Bob Geldof considered suicide
Bob Geldof considered suicide after the death of his daughter Peaches.
The 64-year-old singer was left devastated following the untimely passing of the TV presenter - who died from a drugs overdose in 2014 aged 25 - and while in mourning he started to make lists of the "upsides" and "downsides" of being alive, but a phone conversation with a pal ultimately saved him.
He said: "I'd make lists and keep working at the writing of those lists until the upside overwhelmed the downside. In my case I wrote down, 'What's the upside of being alive?' and 'What's the downside of it?' Was it ever really serious? Overall, no. In that moment, though, perhaps it was.
"I had the sanity, luckily, to phone a friend and tell him, 'Look I think I'm just starting to get rationally irrational.' He almost slapped my face (with his tone) and said, 'Don't do anything f***ing stupid, stay exactly where you are' and came around very quickly. People talk you through these things."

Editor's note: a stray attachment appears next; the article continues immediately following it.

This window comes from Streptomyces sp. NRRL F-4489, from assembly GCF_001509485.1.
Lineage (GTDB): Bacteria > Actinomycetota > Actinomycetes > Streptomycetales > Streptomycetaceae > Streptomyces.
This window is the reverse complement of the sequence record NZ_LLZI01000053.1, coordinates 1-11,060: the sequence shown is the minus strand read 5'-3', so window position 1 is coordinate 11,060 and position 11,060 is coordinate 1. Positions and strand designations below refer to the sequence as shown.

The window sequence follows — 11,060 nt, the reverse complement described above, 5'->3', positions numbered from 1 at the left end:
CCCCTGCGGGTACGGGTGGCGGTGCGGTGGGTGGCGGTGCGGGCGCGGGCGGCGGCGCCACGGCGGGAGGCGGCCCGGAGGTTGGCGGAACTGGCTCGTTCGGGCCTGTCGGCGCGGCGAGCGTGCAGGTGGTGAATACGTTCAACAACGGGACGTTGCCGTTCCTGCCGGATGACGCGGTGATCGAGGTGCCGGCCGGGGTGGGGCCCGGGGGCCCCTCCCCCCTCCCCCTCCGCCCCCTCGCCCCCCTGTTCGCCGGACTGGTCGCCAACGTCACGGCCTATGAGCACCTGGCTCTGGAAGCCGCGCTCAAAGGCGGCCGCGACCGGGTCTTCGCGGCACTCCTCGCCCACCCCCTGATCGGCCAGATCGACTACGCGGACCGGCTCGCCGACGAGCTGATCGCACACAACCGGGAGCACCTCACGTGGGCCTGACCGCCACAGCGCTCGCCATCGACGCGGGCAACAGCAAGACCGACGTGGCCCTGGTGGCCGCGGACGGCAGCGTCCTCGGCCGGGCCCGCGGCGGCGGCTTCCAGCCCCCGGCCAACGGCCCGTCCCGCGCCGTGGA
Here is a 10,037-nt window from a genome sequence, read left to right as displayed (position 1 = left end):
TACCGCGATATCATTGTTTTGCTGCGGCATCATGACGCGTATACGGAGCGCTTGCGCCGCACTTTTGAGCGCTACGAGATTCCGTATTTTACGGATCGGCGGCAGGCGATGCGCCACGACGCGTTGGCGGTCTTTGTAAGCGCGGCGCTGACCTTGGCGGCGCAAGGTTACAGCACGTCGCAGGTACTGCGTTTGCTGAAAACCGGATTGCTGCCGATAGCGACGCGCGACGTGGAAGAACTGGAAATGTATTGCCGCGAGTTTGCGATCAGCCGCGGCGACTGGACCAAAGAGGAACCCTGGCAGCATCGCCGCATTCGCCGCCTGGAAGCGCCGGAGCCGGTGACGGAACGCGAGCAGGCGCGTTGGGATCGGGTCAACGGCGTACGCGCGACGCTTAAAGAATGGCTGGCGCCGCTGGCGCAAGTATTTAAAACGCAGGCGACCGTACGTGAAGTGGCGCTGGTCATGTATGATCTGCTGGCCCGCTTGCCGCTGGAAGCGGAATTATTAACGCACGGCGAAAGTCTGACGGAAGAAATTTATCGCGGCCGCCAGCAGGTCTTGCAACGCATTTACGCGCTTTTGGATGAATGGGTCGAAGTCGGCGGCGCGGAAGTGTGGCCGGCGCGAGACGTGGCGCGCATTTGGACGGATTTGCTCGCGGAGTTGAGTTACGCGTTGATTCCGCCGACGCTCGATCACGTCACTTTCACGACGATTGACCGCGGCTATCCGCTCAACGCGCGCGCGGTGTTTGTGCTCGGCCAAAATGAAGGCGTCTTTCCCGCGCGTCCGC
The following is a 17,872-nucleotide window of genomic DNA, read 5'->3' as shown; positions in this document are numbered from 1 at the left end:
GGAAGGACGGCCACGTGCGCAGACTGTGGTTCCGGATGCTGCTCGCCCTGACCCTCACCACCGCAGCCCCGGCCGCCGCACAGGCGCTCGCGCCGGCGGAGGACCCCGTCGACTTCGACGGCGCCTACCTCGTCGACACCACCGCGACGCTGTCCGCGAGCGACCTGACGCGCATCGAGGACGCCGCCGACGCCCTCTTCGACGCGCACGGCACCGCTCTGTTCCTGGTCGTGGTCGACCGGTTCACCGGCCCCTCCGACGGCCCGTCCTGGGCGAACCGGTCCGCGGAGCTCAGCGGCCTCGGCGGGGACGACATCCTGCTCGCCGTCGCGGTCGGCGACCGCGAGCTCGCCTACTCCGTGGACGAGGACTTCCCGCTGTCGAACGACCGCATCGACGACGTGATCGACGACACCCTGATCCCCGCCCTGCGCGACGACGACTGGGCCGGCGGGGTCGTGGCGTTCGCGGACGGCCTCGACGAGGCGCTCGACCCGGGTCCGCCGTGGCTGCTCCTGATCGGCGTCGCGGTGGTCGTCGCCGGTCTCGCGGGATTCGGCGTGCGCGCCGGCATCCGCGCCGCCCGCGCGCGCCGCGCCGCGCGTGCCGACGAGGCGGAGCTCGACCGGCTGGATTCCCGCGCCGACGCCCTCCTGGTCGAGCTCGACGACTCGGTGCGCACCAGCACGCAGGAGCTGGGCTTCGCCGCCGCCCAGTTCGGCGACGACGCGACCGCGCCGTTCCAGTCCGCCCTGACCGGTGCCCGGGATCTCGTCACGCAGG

Bob also admitted proposing to and eventually marrying his long-term lover Jeanne Marine helped him through his grief after losing Peaches.
He said: "Peaches had just died and I decided that John Lennon, in all his glorious naivety, was right; love is all you need.
"There's one of my own songs that goes, 'To live and love is all there is, life without love is meaningless.'
"[Marriage] didn't make us love each other any more but I asked her in front of all our friends and family. And I married her on her 50th birthday, so what an amazing f***ing present that was."
Following the death of Peaches - who left behind sons Astala, three, and two-year-old Phaedra, who she had with husband Thomas Cohen - Bob admits he "dreads" what could be "coming next".
Speaking to Irish newspaper Sunday Independent, the Boomtown Rats frontman - whose ex-wife Paula Yates, Peaches mother, also died of a drugs overdose, in 2000 aged 41 - added: "It's not as if there isn't anything coming, and you sort of dread what is coming next. I don't know what it could be.
"It seems to me to be a bizarrely episodic life. The trick, for me, is to remain incessantly busy."